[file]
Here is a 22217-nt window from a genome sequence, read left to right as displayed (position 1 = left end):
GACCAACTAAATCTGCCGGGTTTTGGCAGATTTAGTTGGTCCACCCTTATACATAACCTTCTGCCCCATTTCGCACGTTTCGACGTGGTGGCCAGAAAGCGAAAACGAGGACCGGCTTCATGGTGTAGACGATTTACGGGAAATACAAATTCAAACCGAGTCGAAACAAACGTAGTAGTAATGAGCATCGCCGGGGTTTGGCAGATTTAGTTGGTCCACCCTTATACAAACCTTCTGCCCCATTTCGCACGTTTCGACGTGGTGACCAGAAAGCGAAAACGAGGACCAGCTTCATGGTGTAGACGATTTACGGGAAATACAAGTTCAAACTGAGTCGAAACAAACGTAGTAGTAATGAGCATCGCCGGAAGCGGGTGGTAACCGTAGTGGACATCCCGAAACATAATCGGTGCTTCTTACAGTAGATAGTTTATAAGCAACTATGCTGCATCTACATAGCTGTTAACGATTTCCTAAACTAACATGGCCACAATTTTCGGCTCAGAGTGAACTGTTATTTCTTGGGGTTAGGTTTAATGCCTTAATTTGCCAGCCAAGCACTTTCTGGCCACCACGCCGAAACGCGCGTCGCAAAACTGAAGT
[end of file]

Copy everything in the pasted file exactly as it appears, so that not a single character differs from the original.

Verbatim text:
Here is a 22217-nt window from a genome sequence, read left to right as displayed (position 1 = left end):
GACCAACTAAATCTGCCGGGTTTTGGCAGATTTAGTTGGTCCACCCTTATACATAACCTTCTGCCCCATTTCGCACGTTTCGACGTGGTGGCCAGAAAGCGAAAACGAGGACCGGCTTCATGGTGTAGACGATTTACGGGAAATACAAATTCAAACCGAGTCGAAACAAACGTAGTAGTAATGAGCATCGCCGGGGTTTGGCAGATTTAGTTGGTCCACCCTTATACAAACCTTCTGCCCCATTTCGCACGTTTCGACGTGGTGACCAGAAAGCGAAAACGAGGACCAGCTTCATGGTGTAGACGATTTACGGGAAATACAAGTTCAAACTGAGTCGAAACAAACGTAGTAGTAATGAGCATCGCCGGAAGCGGGTGGTAACCGTAGTGGACATCCCGAAACATAATCGGTGCTTCTTACAGTAGATAGTTTATAAGCAACTATGCTGCATCTACATAGCTGTTAACGATTTCCTAAACTAACATGGCCACAATTTTCGGCTCAGAGTGAACTGTTATTTCTTGGGGTTAGGTTTAATGCCTTAATTTGCCAGCCAAGCACTTTCTGGCCACCACGCCGAAACGCGCGTCGCAAAACTGAAGT